4 email etiquette tips for intentional communication

These email best practices let employees know that you are being mindful, considerate and intentional with your messages.

While there are a glut of ghostwritten executive thought leadership pieces out there espousing the importance of building culture and community, they often don’t address the day-to-day behaviors that shape employee experience.

Mindful and considerate email etiquette is a tangible way for leaders to show intention through their employee communications. This has become more crucial in the era of hybrid and remote work schedules, when the boundary between work and home can blur beyond normal office hours and some employees may feel as though they are always “on”.

The Ragan Advisory Board, comprised of accomplished professionals with expertise in internal communications, employee culture, DE&I, strategy and change management, shared their top email etiquette tips.

Here’s what stood out.

Consider the time of your send and reply.

While you may work best in the early morning or as a night owl, be mindful of when you send non-business critical emails.

“If you’re consistently hitting send on late-night questions ‘just because it’s on your mind,’ you’re not being respectful of your colleagues or your direct reports,” said Johnna Muscente, VP of communications & PR at Corcoran. “And if you’re in a senior position, any time a junior staffer sees your name in their inbox, they’re going to feel pressure to be expedient.”

In such instances, using a scheduler, like the one built into Outlook, can ensure your message is delivered at a better time.

Malin Teles, communications manager at EGGS Design, stresses that certain messages are not appropriate for certain times. “Avoid introducing new important information, raising questions or urgent or concerning issues at the end of a workday,” she said,  “especially if it’s a Friday afternoon and your colleague will have the whole weekend to worry about it.”

Of course, there will be times when you have to send an email at an inconvenient time. In those instances, be explicit about the expectation for replying. Muscente recommends updating the subject line with something like “FOR TOMORROW” if they can wait to open until the next day or adding “URGENT” to a time-sensitive matter.

This same logic applies when you receive an email that you can’t reply to thoughtfully in the moment.

“If you receive a message but can’t act on it promptly, respond back to acknowledge receipt and confirm an estimated timeline of when you will be able to address the request,” said Cheryl Fenelle Dixon, adjunct strategic communications professor at Columbia and owner of Perfectly Clear Communications. “This saves multiple follow-ups and frustration.”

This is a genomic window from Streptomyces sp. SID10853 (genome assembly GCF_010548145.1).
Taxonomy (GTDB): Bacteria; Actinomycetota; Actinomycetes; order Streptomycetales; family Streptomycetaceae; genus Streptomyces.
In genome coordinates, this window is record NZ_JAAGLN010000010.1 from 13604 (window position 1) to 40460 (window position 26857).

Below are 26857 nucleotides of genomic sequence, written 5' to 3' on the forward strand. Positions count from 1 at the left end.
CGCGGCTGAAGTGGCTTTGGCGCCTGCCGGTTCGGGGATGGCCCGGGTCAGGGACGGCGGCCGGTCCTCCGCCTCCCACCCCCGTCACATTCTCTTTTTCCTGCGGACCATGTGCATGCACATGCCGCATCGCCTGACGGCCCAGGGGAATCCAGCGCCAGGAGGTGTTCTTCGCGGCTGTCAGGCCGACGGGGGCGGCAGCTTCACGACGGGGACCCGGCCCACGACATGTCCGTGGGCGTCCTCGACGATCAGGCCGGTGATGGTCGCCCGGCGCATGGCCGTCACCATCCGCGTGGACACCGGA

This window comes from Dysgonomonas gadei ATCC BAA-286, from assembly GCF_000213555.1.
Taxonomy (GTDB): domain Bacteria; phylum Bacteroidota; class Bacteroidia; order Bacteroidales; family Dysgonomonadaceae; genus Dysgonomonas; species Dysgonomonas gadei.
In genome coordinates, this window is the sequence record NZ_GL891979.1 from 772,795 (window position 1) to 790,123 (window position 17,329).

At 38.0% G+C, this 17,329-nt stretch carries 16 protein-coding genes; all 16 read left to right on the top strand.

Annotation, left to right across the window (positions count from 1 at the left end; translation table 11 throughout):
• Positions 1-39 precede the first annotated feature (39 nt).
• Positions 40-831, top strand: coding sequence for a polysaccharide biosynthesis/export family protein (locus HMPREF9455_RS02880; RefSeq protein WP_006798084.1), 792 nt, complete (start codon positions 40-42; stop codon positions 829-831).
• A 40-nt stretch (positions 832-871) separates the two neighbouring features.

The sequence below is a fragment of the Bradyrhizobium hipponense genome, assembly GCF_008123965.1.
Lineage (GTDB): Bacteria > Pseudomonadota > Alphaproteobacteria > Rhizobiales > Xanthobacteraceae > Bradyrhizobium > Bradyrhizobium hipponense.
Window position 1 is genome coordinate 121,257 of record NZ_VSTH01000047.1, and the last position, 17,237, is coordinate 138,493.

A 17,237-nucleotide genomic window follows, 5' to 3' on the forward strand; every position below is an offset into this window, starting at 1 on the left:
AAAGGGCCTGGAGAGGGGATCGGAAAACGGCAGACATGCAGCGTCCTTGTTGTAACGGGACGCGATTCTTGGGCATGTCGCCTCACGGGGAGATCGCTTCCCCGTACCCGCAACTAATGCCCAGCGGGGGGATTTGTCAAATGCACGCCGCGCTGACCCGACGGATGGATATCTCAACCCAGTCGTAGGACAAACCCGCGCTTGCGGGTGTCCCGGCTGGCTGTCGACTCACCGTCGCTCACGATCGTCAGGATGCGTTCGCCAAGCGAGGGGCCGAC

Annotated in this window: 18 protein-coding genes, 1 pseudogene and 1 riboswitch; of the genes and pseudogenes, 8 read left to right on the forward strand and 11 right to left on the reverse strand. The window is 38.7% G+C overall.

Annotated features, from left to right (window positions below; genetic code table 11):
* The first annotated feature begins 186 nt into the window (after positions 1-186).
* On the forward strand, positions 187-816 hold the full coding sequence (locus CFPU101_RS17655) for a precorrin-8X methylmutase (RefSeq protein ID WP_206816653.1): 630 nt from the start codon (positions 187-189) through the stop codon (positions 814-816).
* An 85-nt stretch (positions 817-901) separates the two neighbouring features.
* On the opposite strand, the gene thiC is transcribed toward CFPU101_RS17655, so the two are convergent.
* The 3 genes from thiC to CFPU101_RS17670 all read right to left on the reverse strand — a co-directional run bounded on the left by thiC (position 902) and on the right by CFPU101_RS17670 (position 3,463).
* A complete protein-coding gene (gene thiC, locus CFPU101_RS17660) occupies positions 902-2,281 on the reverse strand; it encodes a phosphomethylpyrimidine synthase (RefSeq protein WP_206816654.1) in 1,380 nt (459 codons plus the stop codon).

Create clarity in long messages.

Long messages and long threads can often cause the focus to fade. When drafting a longer message with multiple requests, Dixon emphasizes the importance of ensuring that all stakeholder roles and responsibilities are clear from the outset.

“You run the risk of tossing the ball in the air and no one catching it, or several people attempting to respond and tripping over each other in the process,” she said.

This can also happen when you forward a long email string, as it puts a burden on the receiver to read through all messages.

“Write a short recap at the top of your message summarizing what the string is about,” said Dixon.

Consider the recipient and the format.

Hitting “Reply All” is not always the right move. “It should really only be used if it’s really in the interest of everyone to read what you’re writing,” said Teles. “Same goes for bulk emails in general.”

This can also drastically impact the experience of new employees, who are still unsure about the right way to engage with colleagues and, as such, are put on the best footing when only sent messages that apply specifically to their roles. This may mean that certain sensitive directives and essential information are better delivered in a meeting, where employees can voice questions or concerns verbally.

“Emails can be great at summarizing what’s been concluded or discussed,” Teles said, “but are not great for discussions.”

Follow the ‘3 email’ rule.

The “three email rule,” as summarized by Dixon, states that if a communication is not resolved within three emails, you should switch to a different platform like a direct message, phone call, video chat or in-person meeting.

“Even better,” she said, “if you expect that a discussion is likely to exceed three emails, bypass the email entirely and use a more personal platform to start.”

Following these tips may not completely transform your organization’s culture —but it will put in motion a string of best practices that let employees know you are being mindful, considerate and intentional with the messages you send.

Justin Joffe is the editor-in-chief at Ragan Communications. Before joining Ragan, Joffe worked as a journalist and communications writer specializing in the arts and culture, media and technology, PR and ad tech beats. His writing has appeared in several publications including Vulture, Newsweek, Vice, Relix, Flaunt, and many more. 


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